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How to force the use of SMB1 and other protocols in Mavericks

If you are experiencing troubles with SMB connections in OS X Mavericks, you can try forcing the use of the prior SMB protocol.

Topher Kessler MacFixIt Editor
Topher, an avid Mac user for the past 15 years, has been a contributing author to MacFixIt since the spring of 2008. One of his passions is troubleshooting Mac problems and making the best use of Macs and Apple hardware at home and in the workplace.
Topher Kessler
2 min read

One of the changes Apple has made in OS X Mavericks is the use of Server Message Block (SMB) version 2 as the preferred networking protocol for efficiency, security, and compatibility with other operating systems such as Microsoft Windows.

This transition should be seamless for most uses, especially when connecting to devices directly in the Finder. While SMB2 is default, other protocols including SMB1, AFP, FTP, and NFS are still supported and the system should resort to using them if a connection demands it. However, if a device supports both SMB protocols, then OS X may resort to version 2 for the connection, even if a conflict interferes with the connection.

If this happens, connections established through the OS X Finder may fail with an error or time-out, but you can try forcing the use of SMB1 and any other protocol supported by the server you are connecting to.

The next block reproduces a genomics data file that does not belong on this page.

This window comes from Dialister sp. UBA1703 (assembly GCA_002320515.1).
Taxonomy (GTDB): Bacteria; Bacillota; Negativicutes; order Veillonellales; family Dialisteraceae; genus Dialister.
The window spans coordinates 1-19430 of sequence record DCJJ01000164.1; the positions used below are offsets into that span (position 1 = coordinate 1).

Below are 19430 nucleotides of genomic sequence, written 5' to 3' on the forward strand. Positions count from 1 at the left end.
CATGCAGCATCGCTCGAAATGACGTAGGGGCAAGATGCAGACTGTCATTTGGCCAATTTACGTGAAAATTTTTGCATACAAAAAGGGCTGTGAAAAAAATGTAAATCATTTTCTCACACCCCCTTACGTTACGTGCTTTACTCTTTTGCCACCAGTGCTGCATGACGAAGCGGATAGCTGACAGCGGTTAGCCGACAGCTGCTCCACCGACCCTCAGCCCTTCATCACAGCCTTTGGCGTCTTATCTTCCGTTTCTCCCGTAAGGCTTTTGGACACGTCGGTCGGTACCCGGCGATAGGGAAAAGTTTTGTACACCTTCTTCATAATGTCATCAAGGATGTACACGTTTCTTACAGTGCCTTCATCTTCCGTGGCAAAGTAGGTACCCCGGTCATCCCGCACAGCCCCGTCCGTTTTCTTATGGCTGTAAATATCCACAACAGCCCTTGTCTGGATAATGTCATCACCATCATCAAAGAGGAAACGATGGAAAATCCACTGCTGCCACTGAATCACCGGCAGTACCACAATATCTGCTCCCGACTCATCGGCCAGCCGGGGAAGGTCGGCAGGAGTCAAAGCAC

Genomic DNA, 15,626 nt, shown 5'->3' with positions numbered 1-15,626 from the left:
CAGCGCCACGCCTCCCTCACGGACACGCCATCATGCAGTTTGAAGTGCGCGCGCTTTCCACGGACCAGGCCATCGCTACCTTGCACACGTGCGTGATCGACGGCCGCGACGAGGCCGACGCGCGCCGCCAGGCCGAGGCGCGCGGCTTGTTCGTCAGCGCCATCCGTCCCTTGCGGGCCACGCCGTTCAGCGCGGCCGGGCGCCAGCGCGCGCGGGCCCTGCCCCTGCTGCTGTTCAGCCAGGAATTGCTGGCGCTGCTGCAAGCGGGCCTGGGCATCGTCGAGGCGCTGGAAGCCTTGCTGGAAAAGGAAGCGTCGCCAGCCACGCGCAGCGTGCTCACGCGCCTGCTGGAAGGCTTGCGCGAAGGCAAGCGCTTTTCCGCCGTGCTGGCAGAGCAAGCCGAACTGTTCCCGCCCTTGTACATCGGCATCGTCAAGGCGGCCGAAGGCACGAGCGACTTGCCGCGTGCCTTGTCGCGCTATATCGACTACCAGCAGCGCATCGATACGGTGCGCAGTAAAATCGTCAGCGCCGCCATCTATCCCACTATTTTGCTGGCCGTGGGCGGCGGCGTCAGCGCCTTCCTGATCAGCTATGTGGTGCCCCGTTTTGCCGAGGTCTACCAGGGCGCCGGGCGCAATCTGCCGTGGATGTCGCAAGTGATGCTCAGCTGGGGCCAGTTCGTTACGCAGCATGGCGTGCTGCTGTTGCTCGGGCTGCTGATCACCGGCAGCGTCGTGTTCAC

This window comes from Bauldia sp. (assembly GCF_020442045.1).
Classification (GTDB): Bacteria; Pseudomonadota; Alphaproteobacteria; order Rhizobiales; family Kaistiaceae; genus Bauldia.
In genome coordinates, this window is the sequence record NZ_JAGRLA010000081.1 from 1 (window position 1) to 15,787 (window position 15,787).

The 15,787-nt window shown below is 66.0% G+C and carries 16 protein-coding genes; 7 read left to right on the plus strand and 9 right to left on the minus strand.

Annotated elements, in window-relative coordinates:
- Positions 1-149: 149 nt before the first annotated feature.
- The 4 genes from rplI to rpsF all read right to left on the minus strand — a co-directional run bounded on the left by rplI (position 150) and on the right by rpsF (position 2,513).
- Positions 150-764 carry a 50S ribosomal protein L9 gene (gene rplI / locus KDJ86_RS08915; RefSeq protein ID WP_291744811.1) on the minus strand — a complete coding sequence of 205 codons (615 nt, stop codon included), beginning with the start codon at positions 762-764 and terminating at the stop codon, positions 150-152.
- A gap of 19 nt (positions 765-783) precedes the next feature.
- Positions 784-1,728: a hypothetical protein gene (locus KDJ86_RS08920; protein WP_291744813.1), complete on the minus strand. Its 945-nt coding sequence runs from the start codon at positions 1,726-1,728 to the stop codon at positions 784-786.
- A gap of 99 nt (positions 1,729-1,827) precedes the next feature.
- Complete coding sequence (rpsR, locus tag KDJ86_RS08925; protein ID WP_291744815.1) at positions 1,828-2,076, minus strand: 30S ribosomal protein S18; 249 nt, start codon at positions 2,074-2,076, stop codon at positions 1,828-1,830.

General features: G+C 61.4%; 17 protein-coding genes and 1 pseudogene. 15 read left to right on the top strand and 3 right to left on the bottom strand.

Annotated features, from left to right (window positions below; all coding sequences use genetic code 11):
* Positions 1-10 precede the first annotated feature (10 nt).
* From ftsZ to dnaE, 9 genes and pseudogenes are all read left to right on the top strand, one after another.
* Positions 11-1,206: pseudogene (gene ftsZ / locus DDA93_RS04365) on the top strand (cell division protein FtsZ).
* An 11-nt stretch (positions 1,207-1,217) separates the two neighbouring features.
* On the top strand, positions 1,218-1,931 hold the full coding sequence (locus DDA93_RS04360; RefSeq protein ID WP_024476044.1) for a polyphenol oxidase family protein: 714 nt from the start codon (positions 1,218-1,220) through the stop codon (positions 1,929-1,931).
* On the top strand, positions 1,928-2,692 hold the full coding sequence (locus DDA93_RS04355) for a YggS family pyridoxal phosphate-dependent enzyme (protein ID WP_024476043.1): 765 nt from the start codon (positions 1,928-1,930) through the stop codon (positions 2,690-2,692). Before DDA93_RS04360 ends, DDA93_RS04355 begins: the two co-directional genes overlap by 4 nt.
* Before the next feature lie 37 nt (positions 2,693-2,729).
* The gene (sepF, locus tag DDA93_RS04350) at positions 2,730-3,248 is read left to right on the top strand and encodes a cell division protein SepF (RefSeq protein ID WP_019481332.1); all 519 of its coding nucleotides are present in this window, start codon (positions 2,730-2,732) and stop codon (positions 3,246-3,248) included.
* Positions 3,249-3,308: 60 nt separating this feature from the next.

One way to do this is by using Terminal, where you can detail specific protocols and mount points when connecting to network shares. Apple also supports protocol specification in the Finder's "Connect To Server" dialogue box, which may be more convenient and intuitive for most people.

To use this, choose "Connect To Server" in the Finder's "Go" menu (or press Command-K), and then specify the protocol in the following manner:


In this examples, COMPUTER_ADDRESS is either the IP address, FQDN, or local Bonjour name for the device, with the protocol specified before it. When you use "smb" (for Server Message Block) as the protocol, the system will preferentially use SMB2 and only resort to SMB1 if the device does not support SMB2; however, you can force the use of SMB1 by using "cifs" as the protocol instead of "smb," such as the following:


This option may allow you to connect to a server that is experiencing conflicts with Apple's SMB2 implementation.

Alternatively, you can similarly specify other protocols that may be supported by the server you are establishing a connection with, such as "AFP," "FTP," or "NFS."

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